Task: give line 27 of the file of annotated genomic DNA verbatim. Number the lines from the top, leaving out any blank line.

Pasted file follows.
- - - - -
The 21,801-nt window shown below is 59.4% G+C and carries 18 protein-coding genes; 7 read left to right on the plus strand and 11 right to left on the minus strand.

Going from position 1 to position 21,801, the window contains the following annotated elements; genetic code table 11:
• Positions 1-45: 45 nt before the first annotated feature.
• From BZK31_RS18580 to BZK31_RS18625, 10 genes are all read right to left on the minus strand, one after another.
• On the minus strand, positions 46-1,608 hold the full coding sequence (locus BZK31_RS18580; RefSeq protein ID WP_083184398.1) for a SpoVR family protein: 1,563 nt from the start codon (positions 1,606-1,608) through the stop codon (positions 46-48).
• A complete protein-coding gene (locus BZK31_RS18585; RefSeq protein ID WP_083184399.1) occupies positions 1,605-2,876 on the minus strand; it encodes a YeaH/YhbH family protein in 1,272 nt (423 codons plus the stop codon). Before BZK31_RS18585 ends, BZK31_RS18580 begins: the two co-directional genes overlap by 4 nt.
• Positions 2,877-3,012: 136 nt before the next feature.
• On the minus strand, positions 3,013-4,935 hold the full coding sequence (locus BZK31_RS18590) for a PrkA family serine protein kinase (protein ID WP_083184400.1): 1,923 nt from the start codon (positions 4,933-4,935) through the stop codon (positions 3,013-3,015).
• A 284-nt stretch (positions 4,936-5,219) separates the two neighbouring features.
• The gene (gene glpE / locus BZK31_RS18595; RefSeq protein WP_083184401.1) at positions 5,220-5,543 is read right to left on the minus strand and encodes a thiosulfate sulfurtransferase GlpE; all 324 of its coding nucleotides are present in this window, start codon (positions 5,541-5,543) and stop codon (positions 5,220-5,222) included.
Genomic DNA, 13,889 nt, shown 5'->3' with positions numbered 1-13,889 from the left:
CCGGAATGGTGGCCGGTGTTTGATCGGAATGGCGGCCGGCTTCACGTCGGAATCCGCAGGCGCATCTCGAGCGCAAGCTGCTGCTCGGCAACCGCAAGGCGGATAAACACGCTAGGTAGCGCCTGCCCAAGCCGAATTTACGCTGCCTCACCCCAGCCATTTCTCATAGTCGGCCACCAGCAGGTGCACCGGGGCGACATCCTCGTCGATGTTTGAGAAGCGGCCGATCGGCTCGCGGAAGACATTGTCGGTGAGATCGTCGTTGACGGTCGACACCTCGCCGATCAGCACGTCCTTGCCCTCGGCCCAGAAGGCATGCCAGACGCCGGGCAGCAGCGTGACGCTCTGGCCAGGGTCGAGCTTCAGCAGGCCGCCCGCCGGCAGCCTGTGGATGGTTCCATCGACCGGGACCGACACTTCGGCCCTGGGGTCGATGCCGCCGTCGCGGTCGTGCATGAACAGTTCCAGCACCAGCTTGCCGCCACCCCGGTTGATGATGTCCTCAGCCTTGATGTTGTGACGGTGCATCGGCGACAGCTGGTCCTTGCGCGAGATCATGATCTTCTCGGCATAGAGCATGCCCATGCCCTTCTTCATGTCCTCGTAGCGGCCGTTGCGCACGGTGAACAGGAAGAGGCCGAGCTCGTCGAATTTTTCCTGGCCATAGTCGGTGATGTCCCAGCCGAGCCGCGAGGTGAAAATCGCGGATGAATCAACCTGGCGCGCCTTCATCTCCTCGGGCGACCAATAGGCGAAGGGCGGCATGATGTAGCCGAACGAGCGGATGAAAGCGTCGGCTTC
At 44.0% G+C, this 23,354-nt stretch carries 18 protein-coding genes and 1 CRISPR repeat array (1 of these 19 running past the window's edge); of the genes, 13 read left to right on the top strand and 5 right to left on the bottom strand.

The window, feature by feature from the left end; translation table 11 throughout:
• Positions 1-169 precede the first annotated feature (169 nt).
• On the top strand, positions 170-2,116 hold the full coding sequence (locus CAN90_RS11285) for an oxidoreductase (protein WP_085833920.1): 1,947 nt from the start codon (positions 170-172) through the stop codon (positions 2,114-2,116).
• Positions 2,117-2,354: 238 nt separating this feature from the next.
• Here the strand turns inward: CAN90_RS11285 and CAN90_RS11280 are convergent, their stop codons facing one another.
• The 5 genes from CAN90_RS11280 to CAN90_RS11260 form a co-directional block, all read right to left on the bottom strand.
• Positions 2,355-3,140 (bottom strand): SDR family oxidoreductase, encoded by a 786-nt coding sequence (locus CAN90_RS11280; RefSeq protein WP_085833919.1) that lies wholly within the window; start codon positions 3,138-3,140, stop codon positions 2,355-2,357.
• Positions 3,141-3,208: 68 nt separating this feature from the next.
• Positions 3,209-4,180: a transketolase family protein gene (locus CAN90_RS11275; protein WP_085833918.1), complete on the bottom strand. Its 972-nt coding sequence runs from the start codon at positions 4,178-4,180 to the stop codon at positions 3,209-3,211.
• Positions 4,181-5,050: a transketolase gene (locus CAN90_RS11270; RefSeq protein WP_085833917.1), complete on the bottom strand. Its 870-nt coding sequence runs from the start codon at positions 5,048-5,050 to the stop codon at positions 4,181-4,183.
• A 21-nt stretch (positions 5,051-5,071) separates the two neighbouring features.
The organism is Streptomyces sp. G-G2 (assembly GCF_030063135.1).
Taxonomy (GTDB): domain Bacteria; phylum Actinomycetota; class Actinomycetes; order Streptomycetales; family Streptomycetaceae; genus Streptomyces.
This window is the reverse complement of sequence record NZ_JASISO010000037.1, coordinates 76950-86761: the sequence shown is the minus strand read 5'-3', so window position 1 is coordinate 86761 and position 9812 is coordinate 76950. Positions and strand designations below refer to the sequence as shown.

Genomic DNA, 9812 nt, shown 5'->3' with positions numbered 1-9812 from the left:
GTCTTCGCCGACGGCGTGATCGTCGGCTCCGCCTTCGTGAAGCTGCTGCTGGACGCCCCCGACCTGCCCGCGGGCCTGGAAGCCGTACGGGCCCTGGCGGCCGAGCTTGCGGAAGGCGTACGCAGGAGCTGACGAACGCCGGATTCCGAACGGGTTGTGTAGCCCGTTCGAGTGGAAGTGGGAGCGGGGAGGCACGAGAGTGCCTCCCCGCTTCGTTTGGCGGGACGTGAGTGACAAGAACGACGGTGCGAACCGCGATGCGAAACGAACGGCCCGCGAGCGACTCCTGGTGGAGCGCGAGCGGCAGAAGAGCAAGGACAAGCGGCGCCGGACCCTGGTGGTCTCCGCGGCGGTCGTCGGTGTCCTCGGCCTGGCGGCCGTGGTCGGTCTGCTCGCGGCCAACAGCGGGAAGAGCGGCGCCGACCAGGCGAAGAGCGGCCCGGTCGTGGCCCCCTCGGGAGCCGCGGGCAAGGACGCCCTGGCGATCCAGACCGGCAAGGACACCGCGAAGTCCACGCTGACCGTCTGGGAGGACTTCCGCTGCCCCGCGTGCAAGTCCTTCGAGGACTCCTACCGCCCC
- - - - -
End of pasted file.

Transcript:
This window is the reverse complement of sequence record NZ_JASISO010000037.1, coordinates 76950-86761: the sequence shown is the minus strand read 5'-3', so window position 1 is coordinate 86761 and position 9812 is coordinate 76950. Positions and strand designations below refer to the sequence as shown.